Glady said FDC is working to set up outside mentorship through Lean on Me USA and Alpha USA, two organizations that work with returning citizens, but it’s still in progress.
Nicole Dyson, a volunteer at FWRC who has become part of the support network for its short sentence program, also called on more community involvement.
“There’s not enough support for people being released from prison,” said Dyson, who is formerly incarcerated and now runs The Jesus Infusion nonprofit. “They’re not scary people getting out. ...Most of them are abused women who have never been nurtured. Oftentimes, many of them have not been loved, properly, wholly, unconditionally, safely.”
She praised the new short-sentence dorms at FWRC, for which she volunteers with both the mentors and mentees, teaching communication and life skills, as well as offering emotional and spiritual support, having noticed a difference in the groups from her prior work at the prison.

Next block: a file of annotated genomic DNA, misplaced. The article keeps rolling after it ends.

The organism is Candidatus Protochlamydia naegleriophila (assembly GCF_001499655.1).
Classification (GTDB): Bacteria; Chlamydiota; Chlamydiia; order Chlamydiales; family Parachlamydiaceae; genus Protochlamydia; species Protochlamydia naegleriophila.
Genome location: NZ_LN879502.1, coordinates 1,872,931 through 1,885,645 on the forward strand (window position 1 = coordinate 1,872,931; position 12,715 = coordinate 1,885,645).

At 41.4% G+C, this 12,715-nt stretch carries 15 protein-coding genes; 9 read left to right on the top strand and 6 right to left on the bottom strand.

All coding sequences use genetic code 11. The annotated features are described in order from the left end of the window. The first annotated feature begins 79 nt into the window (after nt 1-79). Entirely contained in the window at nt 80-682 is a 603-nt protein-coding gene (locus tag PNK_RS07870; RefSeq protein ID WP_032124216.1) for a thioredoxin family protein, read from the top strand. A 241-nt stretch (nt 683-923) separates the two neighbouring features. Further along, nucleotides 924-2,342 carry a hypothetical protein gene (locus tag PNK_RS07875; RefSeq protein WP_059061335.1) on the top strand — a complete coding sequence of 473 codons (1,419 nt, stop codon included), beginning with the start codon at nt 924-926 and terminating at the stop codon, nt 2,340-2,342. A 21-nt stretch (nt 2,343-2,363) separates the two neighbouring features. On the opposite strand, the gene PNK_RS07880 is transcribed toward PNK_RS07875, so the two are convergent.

“There’s this huge chasm when the girls would come to prison for the first time and they would get mixed in — if you want to learn how to be a criminal, go to prison,” Dyson said. “… But now, in this program, they’re keeping them separate.”
Lynell Reeves, who’s currently serving as a mentor for the program but is expected to complete her sentence in the next few years, said she hopes to continue to work in reentry upon her release by helping to create a network of support on the outside for women like her.
But many, like Falcon, are serving life sentences without any opportunities for release. That makes the process a little bittersweet, though she said knowing she can help others is still “satisfying and hopeful.”
Frank Reyes, 29, is about 16 years into his 40-year sentence for a crime he committed as a juvenile but said his new work as a mentor is worth the effort because he gets to see others succeed and change.
One of those men is Romero Castro, 28, who will be released from prison this summer. Castro said his time in prison has been completely different from the horror stories he heard from a brother who was incarcerated before him, with access to different classes and opportunities to reflect on his life, learn and improve his outlook.
As Florida's largest state agency, and the third largest state prison system in the country, FDC employs 24,000 members, incarcerates 80,000 inmates and supervises nearly 146,000 offenders in the community.